“Just as Gehazi was telling the king how Elisha had restored the dead to life, the woman whose son Elisha had brought back to life came to appeal to the king for her house and land.” – 2 Kings 8:5
The time came for the Lord to take Elijah up to heaven in a whirlwind. Elijah and Elisha set out from Gilgal, and on the way, Elijah said to Elisha “Now stay here, the Lord has ordered me to go to Bethel”. But Elisha swore by the living God that he was not going to leave him, so they both went to Bethel.
Once they got to Bethel, a group of prophets asked Elisha if he knew that Elijah was about to transition from the earthly to the heavenly, and Elisha told them that he knew, but would rather not talk about it. More than once Elijah tried to persuade Elisha not to follow him to other places, but Elisha was determined to go wherever Elijah went.
It was when they got to the River Jordan, followed by the group of 50 prophets, that Elijah was taken up by a chariot of fire and threw his mantle to Elisha. In his grief, he struck the waters of the River Jordan with Elijah’s cloak twice and the waters divided and he went over to the other side.
From there on, the miracles of the prophet Elisha are filled with intrigue; he cleanses the water in Jericho so that it was good for drinking and commanded water where there was none. Then a widow of a number of a group of prophets went to Elisha and said, “Sir, my husband has died, he was a God-fearing man, but now a man he owed money to has come to take away my two sons as slaves in payment for my husband’s debt.”
Elisha asked what she had in her house and she said nothing at all, except a small jar of olive oil. Elisha told her to go to her neighbors and borrow as many empty jars as she could and then she and her two sons should go into the house, shut the door and begin pouring the oil into the empty bottles. Every empty bottle was filled with oil. Elisha told her to sell the oil, pay off her debts and keep the rest of the money to live on.
One day, Elisha went to Shunem where a rich woman lived. She invited him to a meal, and every time he went to Shunem, he would have his meals at her house. One day she told her husband that she perceived that Elisha was a prophet and asked her husband to build a small room on the roof and furnish it so that whenever he came to town, he would have a place to stay.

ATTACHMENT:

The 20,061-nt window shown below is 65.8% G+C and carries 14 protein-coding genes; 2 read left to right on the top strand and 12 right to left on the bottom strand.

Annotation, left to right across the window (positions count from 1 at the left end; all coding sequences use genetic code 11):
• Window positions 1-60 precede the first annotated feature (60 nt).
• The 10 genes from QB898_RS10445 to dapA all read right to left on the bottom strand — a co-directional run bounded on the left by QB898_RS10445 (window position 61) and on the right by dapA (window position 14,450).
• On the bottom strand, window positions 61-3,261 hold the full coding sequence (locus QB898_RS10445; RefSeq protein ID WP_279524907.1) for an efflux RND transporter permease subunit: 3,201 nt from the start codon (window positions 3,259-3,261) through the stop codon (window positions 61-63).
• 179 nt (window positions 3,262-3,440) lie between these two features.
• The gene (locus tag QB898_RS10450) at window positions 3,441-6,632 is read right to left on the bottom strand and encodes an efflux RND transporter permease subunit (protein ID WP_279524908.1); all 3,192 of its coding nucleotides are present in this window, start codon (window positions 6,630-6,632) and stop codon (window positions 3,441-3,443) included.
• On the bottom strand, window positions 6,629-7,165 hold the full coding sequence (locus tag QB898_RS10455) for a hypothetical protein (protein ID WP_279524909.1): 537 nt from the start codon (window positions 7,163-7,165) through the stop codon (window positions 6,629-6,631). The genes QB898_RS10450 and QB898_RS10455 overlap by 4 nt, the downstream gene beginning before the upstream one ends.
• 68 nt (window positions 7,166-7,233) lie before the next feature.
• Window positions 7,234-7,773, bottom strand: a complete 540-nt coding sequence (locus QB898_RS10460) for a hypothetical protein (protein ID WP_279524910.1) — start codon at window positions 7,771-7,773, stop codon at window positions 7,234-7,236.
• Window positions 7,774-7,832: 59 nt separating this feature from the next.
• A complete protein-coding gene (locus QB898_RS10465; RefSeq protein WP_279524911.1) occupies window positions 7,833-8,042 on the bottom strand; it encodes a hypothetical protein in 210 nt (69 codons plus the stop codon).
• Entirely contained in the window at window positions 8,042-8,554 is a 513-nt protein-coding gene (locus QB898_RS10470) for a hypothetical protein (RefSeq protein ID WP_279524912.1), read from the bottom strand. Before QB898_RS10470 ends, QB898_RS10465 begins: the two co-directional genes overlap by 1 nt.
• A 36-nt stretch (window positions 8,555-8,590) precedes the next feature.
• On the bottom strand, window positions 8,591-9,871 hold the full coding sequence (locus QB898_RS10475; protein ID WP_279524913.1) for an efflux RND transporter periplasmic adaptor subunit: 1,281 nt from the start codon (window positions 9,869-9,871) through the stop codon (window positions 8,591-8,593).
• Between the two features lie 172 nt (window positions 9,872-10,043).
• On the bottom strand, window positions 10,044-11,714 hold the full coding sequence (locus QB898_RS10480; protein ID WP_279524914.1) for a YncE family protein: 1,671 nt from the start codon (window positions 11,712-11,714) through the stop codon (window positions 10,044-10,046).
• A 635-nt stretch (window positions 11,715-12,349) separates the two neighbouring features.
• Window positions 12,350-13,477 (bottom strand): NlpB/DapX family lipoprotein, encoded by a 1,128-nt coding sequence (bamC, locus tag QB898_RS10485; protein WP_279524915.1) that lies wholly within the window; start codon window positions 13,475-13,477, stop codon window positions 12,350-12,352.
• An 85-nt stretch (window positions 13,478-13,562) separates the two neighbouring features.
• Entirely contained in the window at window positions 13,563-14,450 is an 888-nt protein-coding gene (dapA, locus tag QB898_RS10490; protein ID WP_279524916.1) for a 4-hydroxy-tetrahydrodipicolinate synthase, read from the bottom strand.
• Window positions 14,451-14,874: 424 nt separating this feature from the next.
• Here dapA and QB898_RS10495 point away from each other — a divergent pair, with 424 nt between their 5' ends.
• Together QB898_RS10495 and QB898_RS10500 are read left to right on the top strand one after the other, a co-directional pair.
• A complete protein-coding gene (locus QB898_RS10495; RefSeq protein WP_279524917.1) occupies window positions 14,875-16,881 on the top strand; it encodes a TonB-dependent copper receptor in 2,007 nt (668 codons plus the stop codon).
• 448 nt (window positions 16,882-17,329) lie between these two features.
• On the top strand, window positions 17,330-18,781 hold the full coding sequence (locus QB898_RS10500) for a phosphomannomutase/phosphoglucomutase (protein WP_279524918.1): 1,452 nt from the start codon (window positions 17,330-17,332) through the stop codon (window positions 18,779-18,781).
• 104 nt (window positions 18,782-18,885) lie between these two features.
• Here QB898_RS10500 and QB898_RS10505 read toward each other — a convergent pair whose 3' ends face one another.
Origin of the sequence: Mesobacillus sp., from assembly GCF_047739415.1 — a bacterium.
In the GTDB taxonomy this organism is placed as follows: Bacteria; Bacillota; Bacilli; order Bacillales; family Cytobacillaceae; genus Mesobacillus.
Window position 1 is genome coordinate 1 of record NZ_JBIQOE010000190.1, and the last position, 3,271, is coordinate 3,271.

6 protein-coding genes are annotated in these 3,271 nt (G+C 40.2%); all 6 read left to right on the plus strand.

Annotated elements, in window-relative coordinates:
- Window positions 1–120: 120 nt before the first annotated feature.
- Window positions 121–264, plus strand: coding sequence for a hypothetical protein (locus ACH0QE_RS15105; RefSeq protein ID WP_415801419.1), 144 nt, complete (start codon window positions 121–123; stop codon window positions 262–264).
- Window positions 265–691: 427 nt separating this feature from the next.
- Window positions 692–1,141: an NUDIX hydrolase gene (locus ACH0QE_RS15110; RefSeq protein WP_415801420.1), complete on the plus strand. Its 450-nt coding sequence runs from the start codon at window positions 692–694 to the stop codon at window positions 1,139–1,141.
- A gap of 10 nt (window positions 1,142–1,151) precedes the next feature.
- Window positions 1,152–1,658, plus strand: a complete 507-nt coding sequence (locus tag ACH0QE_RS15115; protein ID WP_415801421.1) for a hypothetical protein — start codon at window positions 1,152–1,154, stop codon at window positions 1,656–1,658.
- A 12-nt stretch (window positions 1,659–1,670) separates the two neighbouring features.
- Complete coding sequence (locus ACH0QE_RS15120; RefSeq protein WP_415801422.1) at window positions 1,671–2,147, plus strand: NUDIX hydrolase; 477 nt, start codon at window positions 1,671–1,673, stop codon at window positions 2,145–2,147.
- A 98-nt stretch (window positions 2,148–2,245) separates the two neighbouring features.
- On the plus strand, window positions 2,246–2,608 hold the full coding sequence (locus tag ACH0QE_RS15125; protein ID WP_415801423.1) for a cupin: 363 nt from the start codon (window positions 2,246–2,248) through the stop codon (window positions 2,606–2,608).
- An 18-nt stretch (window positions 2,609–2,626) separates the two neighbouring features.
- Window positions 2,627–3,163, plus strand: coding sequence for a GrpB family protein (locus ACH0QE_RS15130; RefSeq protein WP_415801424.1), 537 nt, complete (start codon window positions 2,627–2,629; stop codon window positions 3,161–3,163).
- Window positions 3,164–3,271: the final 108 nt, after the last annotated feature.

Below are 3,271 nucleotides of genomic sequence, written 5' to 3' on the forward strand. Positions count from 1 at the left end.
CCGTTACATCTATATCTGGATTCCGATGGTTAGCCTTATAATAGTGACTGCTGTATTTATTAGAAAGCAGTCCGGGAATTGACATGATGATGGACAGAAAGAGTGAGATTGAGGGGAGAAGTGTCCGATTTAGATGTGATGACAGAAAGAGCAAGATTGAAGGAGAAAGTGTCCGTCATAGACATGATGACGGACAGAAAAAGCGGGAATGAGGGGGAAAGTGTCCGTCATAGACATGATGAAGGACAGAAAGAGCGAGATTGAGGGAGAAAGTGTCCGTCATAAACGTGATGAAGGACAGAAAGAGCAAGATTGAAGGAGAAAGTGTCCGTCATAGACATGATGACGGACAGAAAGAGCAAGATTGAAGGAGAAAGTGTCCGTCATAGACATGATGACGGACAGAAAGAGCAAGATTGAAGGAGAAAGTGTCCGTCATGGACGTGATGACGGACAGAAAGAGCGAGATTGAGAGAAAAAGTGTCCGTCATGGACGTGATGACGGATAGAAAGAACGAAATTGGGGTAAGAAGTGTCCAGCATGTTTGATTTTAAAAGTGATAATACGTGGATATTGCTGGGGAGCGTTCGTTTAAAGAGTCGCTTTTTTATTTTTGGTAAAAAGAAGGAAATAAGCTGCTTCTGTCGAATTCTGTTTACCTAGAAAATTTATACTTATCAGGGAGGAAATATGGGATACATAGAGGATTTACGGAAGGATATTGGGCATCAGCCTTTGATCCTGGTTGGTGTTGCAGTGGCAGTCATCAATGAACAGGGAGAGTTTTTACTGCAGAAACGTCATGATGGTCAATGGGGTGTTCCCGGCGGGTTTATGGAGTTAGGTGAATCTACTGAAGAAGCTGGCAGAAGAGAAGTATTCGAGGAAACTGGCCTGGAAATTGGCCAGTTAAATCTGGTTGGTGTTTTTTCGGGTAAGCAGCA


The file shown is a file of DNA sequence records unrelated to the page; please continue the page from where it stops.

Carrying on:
When he visited Shunem again, he told his servant Gehazi to go and call the woman, and when she came, he asked her what he could do to show his gratitude for her kindness. Maybe, he said, ‘she would like me to go to the king or the army commander and put in a good word for her’; but she declined and told Elisha that she lacked nothing and was happy among her people.
Elisha asked Gehazi, what he could do for her. He told him that she had no son, and her husband was an old man. Elisha sent for her again and told her that by the next year she would be holding a son in her arms. She told Elisha not to lie to her as he was a man of God. So said, so done!
Many years later the young lad was out with his father at a job site and became ill with a severe headache. The father instructed a worker to take him to his mother and she held him in her lap until noon at which time he died. She took him up to Elisha’s room and laid him in his bed.
Then she called her husband and requested that he send a servant with a donkey as she needed to go and see the prophet. The prophet seeing her in haste from a distance said that it appeared to be the Shunammite woman. She told him her mission and requested that he come to her home as she told him long ago that she asked for nothing and he said that she would have a son.
Elisha came to the home and saw the young boy dead on his bed. He closed the door, stretched himself on the lad, and his body began to warm up. He did the process again and the boy sneezed seven times and opened his eyes. Elisha then called Gehazi and told him to have the boy’s mother to come into the room and he presented her with her son, alive and well!
Some years later Elisha told the Shunammite woman that the Lord was sending a famine on the land which would last for seven years and that she should leave with her family and go and live elsewhere. She followed his instructions and went with her family to live in Philistia for the seven years.
After the seven years had ended the famine, the Shunammite woman returned home but found that it had been possessed, so she went to the king to ask that her house and land be returned to her. She found the king talking with Gehazi, Elisha’s servant who at the king’s request was asking him about Elisha and his miracles. It was while he was telling the king about the miracle of raising the dead son, that the Shunammite woman came to the king to make her appeal for her house and land.
In answer to the king’s question, she confirmed Gehazi’s story. The king called an official and told him to give back to her everything that was hers, including the value of all the crops that her fields has produced during the seven years she had been away.
What a powerful message our text brings for mothers on this upcoming Mother’s Day. The story of the Shunammite woman is the story of the virtuous woman. God knows that we need more Shunammite women in our nation and indeed the world.
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